The Richmond Register

Local News

March 1, 2014

‘Don’t Monkey Around, Be A Children’s Champion’

A Daniel Boone student wins billboard contest third year in row

RICHMOND — You don’t have to wait around to be a children’s champion and you shouldn’t have to think about it, said Raelynn Miller, 11, a fifth-grader at Daniel Boone Elementary.

"You just do it ― like the Nike concept,” she said explaining her winning poster entry “Don’t Monkey Around” in the annual Be A Children’s Champion billboard contest.

She tries to be a children’s champion each day, she said, by “cheering kids up when they’re feeling down.”

In front of her classmates Wednesday, Raelynn was presented with a plaque and $100 from the Kiwanis Clubs in Richmond and Berea. Judge/Executive Kent Clark read a proclamation that designated March as “Be A Children’s Champion” month.

Beginning next week and for two months, Raelynn’s poster will be displayed on three billboards, one in Berea and two in Richmond.

Raelynn said seeing her billboard will make her feel very proud of herself.

"I look forward to driving past it on my way to school every day. My parents keep talking about it,” Raelynn said with a laugh.

She knew she wanted to choose bright colors and contrasting red lettering, she said, so that her poster could show up well on a billboard if she was to win.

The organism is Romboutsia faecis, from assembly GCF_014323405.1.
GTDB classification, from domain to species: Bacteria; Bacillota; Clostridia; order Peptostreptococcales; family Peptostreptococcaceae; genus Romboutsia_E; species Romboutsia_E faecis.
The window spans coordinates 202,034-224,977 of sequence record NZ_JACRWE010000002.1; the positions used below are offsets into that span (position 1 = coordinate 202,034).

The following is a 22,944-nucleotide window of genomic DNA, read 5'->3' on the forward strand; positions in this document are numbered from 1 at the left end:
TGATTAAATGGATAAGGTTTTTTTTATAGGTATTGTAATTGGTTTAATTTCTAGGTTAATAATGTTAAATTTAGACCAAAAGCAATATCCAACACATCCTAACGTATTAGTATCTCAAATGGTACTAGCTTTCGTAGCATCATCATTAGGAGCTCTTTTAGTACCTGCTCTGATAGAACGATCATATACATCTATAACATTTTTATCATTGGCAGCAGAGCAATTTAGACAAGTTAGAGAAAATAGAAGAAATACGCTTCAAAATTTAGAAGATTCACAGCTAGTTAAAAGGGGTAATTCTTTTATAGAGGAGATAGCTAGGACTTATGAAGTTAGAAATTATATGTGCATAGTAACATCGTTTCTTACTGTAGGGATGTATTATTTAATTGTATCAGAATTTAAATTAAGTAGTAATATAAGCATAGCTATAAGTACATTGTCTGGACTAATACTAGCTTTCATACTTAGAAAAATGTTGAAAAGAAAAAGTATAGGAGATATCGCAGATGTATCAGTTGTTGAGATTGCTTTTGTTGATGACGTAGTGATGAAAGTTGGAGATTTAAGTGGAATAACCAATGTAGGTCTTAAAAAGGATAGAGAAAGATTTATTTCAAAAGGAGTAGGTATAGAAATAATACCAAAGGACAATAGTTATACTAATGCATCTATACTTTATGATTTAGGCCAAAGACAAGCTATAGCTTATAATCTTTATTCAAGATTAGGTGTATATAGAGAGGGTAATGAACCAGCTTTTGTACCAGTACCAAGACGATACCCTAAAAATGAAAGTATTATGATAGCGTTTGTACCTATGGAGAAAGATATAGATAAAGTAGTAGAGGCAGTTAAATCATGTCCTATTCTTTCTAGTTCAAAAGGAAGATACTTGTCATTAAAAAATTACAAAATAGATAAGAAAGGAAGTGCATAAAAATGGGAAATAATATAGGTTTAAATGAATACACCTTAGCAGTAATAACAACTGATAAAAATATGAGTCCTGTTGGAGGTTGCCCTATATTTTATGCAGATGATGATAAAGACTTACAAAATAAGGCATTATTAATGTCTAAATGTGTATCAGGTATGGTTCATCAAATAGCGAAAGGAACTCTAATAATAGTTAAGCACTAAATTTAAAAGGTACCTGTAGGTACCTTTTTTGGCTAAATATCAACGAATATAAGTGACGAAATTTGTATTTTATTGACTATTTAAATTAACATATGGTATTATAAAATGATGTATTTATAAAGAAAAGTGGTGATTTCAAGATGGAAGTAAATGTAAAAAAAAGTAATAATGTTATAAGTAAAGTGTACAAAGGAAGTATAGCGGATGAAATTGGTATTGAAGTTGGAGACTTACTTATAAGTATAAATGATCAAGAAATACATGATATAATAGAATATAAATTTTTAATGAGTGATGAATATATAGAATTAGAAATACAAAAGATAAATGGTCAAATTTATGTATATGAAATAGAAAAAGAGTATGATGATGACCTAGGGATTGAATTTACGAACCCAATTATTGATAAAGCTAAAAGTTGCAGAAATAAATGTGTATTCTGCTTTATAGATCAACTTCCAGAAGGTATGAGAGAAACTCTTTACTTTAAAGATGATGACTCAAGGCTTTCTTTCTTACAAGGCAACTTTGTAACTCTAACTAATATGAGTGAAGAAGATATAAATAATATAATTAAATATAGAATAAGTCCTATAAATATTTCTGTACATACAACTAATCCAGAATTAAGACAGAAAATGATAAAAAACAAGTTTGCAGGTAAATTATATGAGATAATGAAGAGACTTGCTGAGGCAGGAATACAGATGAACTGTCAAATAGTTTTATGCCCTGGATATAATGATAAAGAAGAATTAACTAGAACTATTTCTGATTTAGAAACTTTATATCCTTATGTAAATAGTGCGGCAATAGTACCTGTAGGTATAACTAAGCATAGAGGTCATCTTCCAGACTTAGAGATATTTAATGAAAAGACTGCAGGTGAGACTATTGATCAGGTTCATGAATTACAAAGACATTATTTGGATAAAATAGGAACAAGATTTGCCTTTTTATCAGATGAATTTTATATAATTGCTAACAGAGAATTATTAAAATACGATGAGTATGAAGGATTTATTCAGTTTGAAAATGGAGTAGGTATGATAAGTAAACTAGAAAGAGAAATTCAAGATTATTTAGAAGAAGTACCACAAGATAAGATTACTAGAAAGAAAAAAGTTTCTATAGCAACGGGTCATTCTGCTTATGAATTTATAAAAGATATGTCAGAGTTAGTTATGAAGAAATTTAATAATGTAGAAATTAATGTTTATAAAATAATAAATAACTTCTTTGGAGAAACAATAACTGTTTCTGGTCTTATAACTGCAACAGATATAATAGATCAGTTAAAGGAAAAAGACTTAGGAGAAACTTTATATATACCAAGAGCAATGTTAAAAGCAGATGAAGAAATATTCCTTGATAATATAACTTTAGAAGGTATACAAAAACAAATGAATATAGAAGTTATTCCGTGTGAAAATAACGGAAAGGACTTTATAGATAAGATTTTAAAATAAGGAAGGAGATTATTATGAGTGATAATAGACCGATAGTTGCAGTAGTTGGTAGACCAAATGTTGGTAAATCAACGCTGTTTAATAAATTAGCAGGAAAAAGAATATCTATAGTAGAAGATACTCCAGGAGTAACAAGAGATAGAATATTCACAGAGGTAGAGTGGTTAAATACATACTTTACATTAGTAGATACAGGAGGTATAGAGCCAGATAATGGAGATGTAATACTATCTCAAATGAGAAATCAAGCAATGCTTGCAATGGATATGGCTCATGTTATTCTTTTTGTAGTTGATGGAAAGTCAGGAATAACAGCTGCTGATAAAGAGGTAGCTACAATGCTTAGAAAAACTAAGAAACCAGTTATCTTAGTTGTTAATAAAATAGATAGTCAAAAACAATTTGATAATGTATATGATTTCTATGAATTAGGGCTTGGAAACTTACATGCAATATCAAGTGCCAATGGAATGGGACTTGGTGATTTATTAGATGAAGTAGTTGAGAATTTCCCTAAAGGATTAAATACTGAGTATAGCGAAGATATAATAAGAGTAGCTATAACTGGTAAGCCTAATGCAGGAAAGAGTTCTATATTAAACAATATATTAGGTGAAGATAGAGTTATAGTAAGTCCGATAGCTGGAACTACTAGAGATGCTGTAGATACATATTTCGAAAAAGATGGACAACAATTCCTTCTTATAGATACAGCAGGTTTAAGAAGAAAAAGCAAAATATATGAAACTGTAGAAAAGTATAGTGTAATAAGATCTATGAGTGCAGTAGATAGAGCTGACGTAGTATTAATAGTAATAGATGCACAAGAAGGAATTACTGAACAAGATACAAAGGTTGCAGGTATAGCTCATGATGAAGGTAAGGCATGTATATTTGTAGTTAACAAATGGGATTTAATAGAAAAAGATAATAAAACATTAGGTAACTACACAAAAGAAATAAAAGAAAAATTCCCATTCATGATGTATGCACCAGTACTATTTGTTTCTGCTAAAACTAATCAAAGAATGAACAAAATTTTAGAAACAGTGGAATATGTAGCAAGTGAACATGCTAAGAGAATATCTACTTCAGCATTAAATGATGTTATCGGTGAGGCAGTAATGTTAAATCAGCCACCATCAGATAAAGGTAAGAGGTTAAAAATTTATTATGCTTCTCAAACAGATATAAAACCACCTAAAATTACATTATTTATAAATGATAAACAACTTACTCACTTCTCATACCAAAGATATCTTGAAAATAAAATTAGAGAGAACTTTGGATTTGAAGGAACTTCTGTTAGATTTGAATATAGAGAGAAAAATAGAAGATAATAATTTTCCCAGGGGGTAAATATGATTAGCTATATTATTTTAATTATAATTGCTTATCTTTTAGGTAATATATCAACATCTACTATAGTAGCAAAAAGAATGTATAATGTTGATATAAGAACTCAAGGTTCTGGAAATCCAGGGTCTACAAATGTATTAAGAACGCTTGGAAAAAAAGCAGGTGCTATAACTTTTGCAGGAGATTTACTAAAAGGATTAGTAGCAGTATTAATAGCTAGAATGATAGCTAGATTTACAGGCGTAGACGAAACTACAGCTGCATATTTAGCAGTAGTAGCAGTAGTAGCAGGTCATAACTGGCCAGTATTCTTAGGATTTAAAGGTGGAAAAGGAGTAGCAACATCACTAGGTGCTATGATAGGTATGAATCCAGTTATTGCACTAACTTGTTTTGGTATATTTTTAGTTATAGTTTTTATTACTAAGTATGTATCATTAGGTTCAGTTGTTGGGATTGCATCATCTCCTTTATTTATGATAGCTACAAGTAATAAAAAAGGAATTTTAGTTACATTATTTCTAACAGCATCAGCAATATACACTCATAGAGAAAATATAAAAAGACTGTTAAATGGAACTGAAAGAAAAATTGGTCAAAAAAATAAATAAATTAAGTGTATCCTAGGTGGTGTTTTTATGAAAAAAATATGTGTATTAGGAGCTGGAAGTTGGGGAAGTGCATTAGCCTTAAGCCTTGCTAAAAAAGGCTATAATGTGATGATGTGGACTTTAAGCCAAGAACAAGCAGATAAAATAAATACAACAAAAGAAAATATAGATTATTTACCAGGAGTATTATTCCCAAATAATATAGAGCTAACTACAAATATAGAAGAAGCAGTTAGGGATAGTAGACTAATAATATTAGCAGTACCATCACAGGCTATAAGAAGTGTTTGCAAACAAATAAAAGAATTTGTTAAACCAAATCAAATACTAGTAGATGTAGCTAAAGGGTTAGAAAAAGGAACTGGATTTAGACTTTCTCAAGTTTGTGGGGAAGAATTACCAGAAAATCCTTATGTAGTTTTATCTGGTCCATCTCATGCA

Raelynn is the 16th winner of the annual contest, and the third student in a row to win from Daniel Boone Elementary School. Last year’s winner was then-fourth-grader Tanner McIntosh.

One entry is chosen from each elementary school in the Madison County and Berea districts. Those entries were then voted on by the Children’s Champion of Madison County committee, led by chair Phillis Adams.

Adams was Kentucky River Foothills Head Start director until she retired after 35 years of service. Along with Family Resource and Youth Services Center directors from local schools, she helped begin the group in 1997.
The following year, the group began displaying the posters on billboards through the generosity of local sponsors and contributors such as the Kiwanis Club, Adams said.
“The whole idea is to make everyone in the community more aware of doing the right thing for kids,” she said. “We want adults to be more thoughtful about children’s issues and become advocates for them.”
The main responsibility of the group is to “get the message out,” Adams said. “And to be on the forefront of making things better for our kids.”
Along with countywide student participation, the billboard poster contest is a great way to reach out to the community, she added.

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